‘Over there, that’s the coffee shop where I sang ‘With Arms Wide Open’ and made Robbie laugh. I didn’t realize it was the same one until about a week into my move here. I walked in, a little lonely, and realized that I’d already made a memory there with somebody I love.
‘Here’s the spot in the park I began running, breaths shallow, on the morning my Grandma passed away. I ran seven miles and didn’t feel an inch closer to my family, so I jumped onto the train, took the elevator up to my apartment, then sank into my couch and cried.
‘Right there, by the water, is where I had my first kiss in New York City. It was warmer, then, and there was the sun, the water, and the wind. He didn’t know it, but, in that moment, I was letting a lot of old things go.
‘Oh my goodness, this is the café where I told the first guy I kind of dated in the city that I didn’t think we made sense. I told him, after my last heartbreak, I was going to engage in the act of listening to my intuition. It took the waiter twenty minutes, after that, to bring us our check.
‘And see that empty storefront? There was an art installation there, just a few weeks ago, and my mom and sister and I went. My mom and I had an emotional moment trying to draw one another, and, now that I think about it, that’s a lot of what trying to love somebody is.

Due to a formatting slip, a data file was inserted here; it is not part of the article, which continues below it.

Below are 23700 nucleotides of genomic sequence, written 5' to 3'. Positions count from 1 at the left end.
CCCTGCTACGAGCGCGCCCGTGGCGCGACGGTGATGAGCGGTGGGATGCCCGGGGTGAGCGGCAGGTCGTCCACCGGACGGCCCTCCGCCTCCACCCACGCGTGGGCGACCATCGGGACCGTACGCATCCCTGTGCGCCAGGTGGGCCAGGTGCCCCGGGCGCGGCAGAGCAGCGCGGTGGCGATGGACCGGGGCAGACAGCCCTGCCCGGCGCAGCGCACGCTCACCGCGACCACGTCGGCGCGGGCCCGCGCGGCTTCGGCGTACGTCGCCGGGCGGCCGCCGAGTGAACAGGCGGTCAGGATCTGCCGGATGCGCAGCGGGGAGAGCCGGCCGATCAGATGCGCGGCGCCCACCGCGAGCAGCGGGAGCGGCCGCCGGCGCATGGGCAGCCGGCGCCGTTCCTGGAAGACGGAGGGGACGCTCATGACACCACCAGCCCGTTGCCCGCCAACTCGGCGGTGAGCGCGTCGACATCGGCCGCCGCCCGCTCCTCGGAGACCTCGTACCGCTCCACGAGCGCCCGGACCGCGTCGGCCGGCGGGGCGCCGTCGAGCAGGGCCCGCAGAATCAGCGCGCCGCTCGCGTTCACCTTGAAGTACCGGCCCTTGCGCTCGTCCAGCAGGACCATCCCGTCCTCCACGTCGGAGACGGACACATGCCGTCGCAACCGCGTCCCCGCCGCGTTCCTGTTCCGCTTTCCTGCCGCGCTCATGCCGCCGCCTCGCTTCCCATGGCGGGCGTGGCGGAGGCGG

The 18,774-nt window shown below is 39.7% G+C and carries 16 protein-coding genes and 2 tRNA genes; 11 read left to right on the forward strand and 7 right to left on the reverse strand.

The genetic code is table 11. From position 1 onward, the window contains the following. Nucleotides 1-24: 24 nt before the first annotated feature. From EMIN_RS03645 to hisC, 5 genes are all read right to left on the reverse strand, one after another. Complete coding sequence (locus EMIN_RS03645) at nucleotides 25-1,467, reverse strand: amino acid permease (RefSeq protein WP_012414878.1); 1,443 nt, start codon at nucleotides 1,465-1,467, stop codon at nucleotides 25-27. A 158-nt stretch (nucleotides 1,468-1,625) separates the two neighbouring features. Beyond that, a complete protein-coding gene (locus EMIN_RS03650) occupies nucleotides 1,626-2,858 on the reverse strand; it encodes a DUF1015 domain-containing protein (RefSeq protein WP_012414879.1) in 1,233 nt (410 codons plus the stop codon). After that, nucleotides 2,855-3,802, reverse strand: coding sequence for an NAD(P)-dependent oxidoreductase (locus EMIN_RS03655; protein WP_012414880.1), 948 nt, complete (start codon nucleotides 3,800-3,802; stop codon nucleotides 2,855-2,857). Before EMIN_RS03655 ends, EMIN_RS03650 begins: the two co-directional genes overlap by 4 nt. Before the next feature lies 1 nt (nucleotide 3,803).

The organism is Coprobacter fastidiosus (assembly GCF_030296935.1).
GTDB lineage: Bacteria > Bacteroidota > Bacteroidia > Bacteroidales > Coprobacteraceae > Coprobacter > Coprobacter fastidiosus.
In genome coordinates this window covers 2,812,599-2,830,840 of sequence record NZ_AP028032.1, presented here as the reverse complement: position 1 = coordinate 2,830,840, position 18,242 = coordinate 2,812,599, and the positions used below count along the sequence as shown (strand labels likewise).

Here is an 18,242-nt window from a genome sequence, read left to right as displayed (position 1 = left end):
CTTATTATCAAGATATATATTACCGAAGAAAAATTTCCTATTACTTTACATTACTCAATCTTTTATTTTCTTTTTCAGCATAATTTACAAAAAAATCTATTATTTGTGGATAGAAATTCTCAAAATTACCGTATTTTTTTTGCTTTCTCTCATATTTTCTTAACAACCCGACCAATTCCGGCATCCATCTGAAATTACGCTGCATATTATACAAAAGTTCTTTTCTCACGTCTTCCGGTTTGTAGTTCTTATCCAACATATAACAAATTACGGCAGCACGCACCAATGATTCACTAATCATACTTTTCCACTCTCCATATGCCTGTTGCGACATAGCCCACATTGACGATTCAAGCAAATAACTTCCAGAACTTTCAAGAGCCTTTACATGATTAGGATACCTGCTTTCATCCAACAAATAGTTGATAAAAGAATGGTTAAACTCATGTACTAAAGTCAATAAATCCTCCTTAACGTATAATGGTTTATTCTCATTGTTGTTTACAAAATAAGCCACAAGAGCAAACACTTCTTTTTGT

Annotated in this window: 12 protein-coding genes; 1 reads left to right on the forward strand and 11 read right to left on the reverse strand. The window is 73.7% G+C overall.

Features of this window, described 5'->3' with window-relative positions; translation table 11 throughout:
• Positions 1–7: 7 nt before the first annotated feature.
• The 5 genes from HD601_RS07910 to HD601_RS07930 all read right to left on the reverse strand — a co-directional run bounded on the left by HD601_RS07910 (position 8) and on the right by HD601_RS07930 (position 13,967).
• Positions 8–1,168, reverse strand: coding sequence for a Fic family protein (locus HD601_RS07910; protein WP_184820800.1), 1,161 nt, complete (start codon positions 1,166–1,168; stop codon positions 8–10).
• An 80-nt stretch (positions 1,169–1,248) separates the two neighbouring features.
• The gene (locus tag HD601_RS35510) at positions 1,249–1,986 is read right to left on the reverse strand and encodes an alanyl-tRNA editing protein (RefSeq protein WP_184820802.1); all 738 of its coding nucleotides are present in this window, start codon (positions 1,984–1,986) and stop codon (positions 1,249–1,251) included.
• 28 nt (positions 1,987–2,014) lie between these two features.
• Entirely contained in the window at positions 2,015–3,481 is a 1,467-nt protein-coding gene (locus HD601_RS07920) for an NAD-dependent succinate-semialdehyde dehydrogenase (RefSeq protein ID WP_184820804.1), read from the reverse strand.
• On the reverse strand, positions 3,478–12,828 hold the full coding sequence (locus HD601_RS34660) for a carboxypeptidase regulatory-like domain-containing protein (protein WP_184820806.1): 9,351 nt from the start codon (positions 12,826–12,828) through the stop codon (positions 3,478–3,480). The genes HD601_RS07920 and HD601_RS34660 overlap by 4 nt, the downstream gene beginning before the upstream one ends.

‘There’s the spot on the pier where Lisa got all quiet and just kind of absorbed New York City from far away. I sneaked behind her and took photos, partly so she’d have new photos of herself, but mostly so we’d never forget being there together.
‘And there, and here, and, if we had time, I could show you this, but we’ve got to get there, then there, and maybe there, if we’re feeling it, and what’s this here.’
On one hand, the city offered him no shortage of things to write about. Every day, everywhere he wandered, there were inspiring things, heartbreaking things, funny and startling and cynical things. On the sidewalk, spray-paint graffiti told him he was loved. To his left, a woman shouted her indignation at a cab driver, shaking her fist and letting him know she was reporting him. ‘I’m reporting you,’ he retorted. By the grocery store, a child chased a few pigeons into flight, then shrieked in fear, scuttling behind his mother.
On the other, the city was a pickpocket, a charming thief who tucked away not only a person’s coins, but their time. Here, Michael found, the days and weeks whisked right through the cracks of his fingers. It felt only days he ago he had set his things, crammed into boxes, onto his apartment floor. How to set up a life. But it had been nearly five months.
And so he wrote down the images, throwing strands of pasta against the wall and seeing what might stick. What it felt like to see his best friend walking on campus after months, and the ways even small brushes with love had changed what he was looking for, the time the dog on the train pressed its face against a homeless man’s palm and made him cry. He wrote it all, pulling blurs from the periphery and working to etch the golden edges.